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Malaysia’s New Year Protest Against Price Hikes

A New Year’s Eve party in Kuala Lumpur was turned into a protest event as thousands of Malaysians voiced their opposition to looming price hikes in several basic goods and services.

Organized mainly by students, the Reduce Cost of Living Movement (Gerakan Turun Kos Sara Hidup), or Turun mobilized thousands to join the annual New Year countdown at Dataran Merdeka park and use the occasion to protest against the rising cost of living in the country.

The government has announced that it will be cutting fuel and sugar subsidies to rationalize public spending. On the other hand, there will be price increases in electricity tariffs, petrol, sugar, assessment rates for Kuala Lumpur properties, public transport fees and toll rates for highways.

The police allowed the protesters to go near the venue but they accused the protesting youth of disrupting the event. Fireworks were cancelled and the concert was stopped which disappointed many people.

anilnetto noticed that most of the protesters were young:

Many of the protesters appeared to be youths who will be hard-pressed to cope with the rising cost of living.

… salute to the brave Malaysians who defied warnings and claimed their democratic right to assemble peacefully last night.

Alternative news group Malaysiakini covered the event and observed the following:

The majority of the protesters are youths. The atmosphere is boisterous with the singing of the national anthem, speeches and slogan chanting throughout the entire procession.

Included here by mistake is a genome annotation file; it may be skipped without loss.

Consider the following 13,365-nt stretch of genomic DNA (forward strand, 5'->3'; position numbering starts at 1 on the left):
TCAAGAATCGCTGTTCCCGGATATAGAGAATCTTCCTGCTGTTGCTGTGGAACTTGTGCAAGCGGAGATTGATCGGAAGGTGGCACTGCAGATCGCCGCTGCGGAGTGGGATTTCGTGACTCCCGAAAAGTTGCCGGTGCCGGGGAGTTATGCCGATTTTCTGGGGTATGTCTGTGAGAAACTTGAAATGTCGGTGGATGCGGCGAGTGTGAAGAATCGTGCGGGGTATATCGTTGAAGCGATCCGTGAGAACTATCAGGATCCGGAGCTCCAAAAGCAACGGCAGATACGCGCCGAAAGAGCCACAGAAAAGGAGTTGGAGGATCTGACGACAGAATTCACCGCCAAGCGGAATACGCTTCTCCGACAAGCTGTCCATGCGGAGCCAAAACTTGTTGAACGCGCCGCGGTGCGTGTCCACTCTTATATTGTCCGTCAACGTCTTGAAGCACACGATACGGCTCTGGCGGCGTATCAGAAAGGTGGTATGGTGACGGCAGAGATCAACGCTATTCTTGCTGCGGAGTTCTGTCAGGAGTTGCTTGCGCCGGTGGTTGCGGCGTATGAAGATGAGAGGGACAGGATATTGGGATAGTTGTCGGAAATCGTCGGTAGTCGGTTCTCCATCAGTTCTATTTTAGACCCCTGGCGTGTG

Interestingly, the traffic police who were directing traffic at the nearby intersections have left their posts.

This video shows several scenes of the New Year protest:

But the police believes the rally received minimal public support:

Actually, they are only a small group trying to ride on the wave of the New Year celebration to give an impression that the rally received a widespread support with the visuals downloaded onto social websites.

Meanwhile, the protesters denied they were unruly during the activity and they cited the community singing of the national anthem before the dispersal of the protest as proof that ordinary Malaysians were supportive of the protest.

Using the Twitter hashtag #turun, Malaysian netizens shared their reactions about the protest. Some expressed admiration for the bravery of the protesters but others urged the group to air their grievances at a proper time and venue.

A few days ago, the government announced that it will implement 11 austerity measures in an apparent bid to quell the rising public dissatisfaction over the price hikes. But despite this announcement, the Turun protest continued to pushed through.

Zurairi AR analyzed why the Turun protest quickly gathered momentum in the past few days:

In a way, the group made its point: 2014 is “the year people suffer” from price and rate hikes, it claimed. There is nothing to be happy about the New Year.

The objective of the rally had been made very clear from the beginning by its organisers: to protest against a number of price and rate hikes, and the spiralling cost of living.

Perhaps there is another lesson here for activists: that the issues most dear to the people and capable of spurring massive turnouts are about civil liberties and bread-and-butter issues.

And Turun was about the falling value of money in our wallets, and just like the others they attracted people from all walks of life.

The Turun protest was perhaps a preview of what will happen in Malaysia in the next few months if the government fails to reverse the economic hardships experienced by its citizens.

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